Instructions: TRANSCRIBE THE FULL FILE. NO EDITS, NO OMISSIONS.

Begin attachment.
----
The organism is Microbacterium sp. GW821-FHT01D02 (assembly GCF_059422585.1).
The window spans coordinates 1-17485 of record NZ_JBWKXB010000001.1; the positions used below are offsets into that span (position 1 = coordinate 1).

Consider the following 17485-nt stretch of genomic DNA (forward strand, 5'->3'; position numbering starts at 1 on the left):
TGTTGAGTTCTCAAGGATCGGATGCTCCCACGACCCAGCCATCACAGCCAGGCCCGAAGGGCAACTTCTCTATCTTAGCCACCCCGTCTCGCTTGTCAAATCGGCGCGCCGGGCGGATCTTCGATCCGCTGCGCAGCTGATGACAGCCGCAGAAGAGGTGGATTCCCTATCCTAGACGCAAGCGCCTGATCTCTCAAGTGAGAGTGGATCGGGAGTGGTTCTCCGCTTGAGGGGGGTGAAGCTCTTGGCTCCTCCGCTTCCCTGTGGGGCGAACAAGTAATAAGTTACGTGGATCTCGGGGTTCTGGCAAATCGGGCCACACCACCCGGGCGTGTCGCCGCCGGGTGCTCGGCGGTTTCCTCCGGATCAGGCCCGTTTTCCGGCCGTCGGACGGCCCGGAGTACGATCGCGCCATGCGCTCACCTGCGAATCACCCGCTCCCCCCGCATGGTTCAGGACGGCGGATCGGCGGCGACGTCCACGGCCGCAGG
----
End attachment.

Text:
The organism is Microbacterium sp. GW821-FHT01D02 (assembly GCF_059422585.1).
The window spans coordinates 1-17485 of record NZ_JBWKXB010000001.1; the positions used below are offsets into that span (position 1 = coordinate 1).

Consider the following 17485-nt stretch of genomic DNA (forward strand, 5'->3'; position numbering starts at 1 on the left):
TGTTGAGTTCTCAAGGATCGGATGCTCCCACGACCCAGCCATCACAGCCAGGCCCGAAGGGCAACTTCTCTATCTTAGCCACCCCGTCTCGCTTGTCAAATCGGCGCGCCGGGCGGATCTTCGATCCGCTGCGCAGCTGATGACAGCCGCAGAAGAGGTGGATTCCCTATCCTAGACGCAAGCGCCTGATCTCTCAAGTGAGAGTGGATCGGGAGTGGTTCTCCGCTTGAGGGGGGTGAAGCTCTTGGCTCCTCCGCTTCCCTGTGGGGCGAACAAGTAATAAGTTACGTGGATCTCGGGGTTCTGGCAAATCGGGCCACACCACCCGGGCGTGTCGCCGCCGGGTGCTCGGCGGTTTCCTCCGGATCAGGCCCGTTTTCCGGCCGTCGGACGGCCCGGAGTACGATCGCGCCATGCGCTCACCTGCGAATCACCCGCTCCCCCCGCATGGTTCAGGACGGCGGATCGGCGGCGACGTCCACGGCCGCAGG